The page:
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Art, Culture, Saudi Arabia, Travel

Color Beyond Description

Mada'in Saleh, the historical site of a Nabataen trading center, northern Saudi Arabia

Mada’in Saleh, the historical site of a Nabatean trading center, northern Saudi Arabia

Photography has reached a strange place when I have to explain that “yes, that was the true color” and NO I did not create this in Photoshop, yikes!

The place I made this picture is Mada’in Saleh the historical site of a Nabatean trading center in north-west Saudi Arabia.  These folks were part of a group whose capital was Petra in modern-day Jordan.  It is also the place the Ottomans had a railroad depot which T.E. Lawrence destroyed.  It is now a UNESCO World Heritage Site.

I made this image as part of a  feature story of archeology  for Smithsonian magazine. There are two reasons the color is other worldly.  The first is the light in Arabia gets this way sometimes, that’s all I know.  The second reason is I used a rare film Kodachrome Photomicrography which had insane saturation and detail.  The ASA is 16.  I did not add any color, the film simply  recorded everything that was there.

To see more images from this story visit Eastep Image Archive @ www.EastepPhotography.com 

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Travel

Let the Sunshine in

Lighting inside Egyptian tomb

Ancient Egyptians used mirrors to reflect the sun into a second mirror which directed the sunlight inside the tomb. This solution made it possible for the sculptors and artisans to see while working inside the tomb.

 

Interior of tomb at Deir El-Medina "Thebes"

Artifact on interior tomb wall at Deir El-MedinaThebes” lit by sunlight reflected on two handheld mirrors

Ancient Egyptians used two hand held mirrors to capture the sunlight and direct it inside and onto interior tomb walls.  This made it possible for sculptors and artisans to work on hieroglyphs and pictographs within the dark interiors.  Deir El-Medina, “Thebes” is the location of tombs for many  artisans who built tombs for the pharaohs.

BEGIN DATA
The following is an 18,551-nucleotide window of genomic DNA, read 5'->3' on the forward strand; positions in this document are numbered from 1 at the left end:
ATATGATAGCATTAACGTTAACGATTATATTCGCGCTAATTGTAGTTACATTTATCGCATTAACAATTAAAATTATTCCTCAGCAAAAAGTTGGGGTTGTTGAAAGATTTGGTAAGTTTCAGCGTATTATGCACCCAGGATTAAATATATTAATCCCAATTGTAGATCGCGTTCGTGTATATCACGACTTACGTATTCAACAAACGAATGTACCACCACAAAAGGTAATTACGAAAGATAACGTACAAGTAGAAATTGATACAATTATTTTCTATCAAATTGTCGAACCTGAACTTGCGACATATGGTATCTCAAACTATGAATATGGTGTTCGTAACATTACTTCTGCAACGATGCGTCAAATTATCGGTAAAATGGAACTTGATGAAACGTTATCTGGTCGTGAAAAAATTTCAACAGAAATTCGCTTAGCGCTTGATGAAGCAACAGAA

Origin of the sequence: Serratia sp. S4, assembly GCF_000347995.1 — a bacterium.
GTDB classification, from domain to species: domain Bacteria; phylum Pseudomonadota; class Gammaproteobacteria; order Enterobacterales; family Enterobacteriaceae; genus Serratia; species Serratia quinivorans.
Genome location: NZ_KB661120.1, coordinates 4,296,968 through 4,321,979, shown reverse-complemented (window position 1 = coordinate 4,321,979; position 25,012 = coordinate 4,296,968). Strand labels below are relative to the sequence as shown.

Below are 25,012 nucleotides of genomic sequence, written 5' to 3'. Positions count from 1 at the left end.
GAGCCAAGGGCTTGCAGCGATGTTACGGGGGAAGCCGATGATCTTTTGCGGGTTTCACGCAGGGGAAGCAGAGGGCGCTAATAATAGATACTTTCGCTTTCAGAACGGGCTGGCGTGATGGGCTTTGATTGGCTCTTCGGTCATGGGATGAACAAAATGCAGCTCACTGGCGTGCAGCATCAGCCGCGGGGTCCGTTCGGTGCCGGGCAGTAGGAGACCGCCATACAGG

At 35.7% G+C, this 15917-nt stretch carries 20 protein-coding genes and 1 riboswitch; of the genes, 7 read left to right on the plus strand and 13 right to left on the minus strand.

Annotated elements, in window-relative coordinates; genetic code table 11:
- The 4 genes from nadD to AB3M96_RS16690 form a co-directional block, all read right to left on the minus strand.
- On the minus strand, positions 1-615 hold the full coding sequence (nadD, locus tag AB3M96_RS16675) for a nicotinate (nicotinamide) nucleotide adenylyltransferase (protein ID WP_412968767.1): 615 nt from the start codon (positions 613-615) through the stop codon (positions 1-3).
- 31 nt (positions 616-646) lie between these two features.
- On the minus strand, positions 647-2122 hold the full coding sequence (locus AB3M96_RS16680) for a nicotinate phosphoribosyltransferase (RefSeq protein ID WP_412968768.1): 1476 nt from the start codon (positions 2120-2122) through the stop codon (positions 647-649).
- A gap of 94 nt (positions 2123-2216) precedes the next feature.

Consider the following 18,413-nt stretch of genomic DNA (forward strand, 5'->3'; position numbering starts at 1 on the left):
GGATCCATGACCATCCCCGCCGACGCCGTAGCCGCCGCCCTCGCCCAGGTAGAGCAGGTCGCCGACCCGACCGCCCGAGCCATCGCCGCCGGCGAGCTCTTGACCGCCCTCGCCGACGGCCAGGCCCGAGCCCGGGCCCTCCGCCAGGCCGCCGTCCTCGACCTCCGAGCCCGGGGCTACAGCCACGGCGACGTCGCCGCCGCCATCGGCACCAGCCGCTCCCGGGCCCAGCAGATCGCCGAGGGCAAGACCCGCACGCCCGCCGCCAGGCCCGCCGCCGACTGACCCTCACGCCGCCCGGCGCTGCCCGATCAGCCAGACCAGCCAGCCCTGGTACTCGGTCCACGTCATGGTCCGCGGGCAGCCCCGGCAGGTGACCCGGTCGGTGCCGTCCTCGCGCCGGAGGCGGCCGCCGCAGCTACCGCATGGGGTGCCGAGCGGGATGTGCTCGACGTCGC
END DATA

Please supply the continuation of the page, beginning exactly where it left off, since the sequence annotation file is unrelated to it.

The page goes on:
More images of Egypt

 

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Culture

MARKING HISTORY BY MAKING HISTORY

Kickstarter, Vanishing Cultures, Dennis Manarchy,

Marking History by Making History

It is rare that we have a chance to be part of making  history. This is one of those times when the marking of history ( 2014 is the 200th anniversary of the creation of the camera) is to be marked by the making of JAW DROPPING 4.5 FEET by 6 FEET  one of a kind view camera. Portrait Photographer, Dennis Manarchy the visionary will use the camera to document our unique and rich American culture.  This is a righteous use of such a remarkable creation.  I salute Dennis and his team.

I invite you to visit  Kickstarter and with me become a Backer and help make history happen. Wayne Eastep

http://www.kickstarter.com/projects/2060332949/vanishing-cultures-by-dennis-manarchy

 

 

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On December 16, 1991, Kazakhstan emerged from a long and challenging period under Soviet rule.  Over the past 20 years the country has blossomed in what can be described as the Kazakh Renaissance, a demonstration of the enduring spirit of the Kazakh culture.  I celebrate this anniversary with a selection of images from the book, The Soul of Kazakhstan.  The collection  showcases Kazakhstan’s people, history, culture and land.  They will be posted on my WordPress blog over the coming days leading up to the anniversary.

A permanent library of images is available for purchase as prints or licensing  at  http://eastep.photoshelter.com/gallery/Kazakhstan/G0000xg4sBqG4LWQ/

Wayne Eastep, Photography, Exhibit, Mingei Museum, San Diego, CA

Photographs by Wayne Eastep in the exhibit "Of Gold and Grass" Mingei Museum, San Diego, CA

Kazakhstan

Kazakhstan Crossroads of Culture and Commerce

Gallery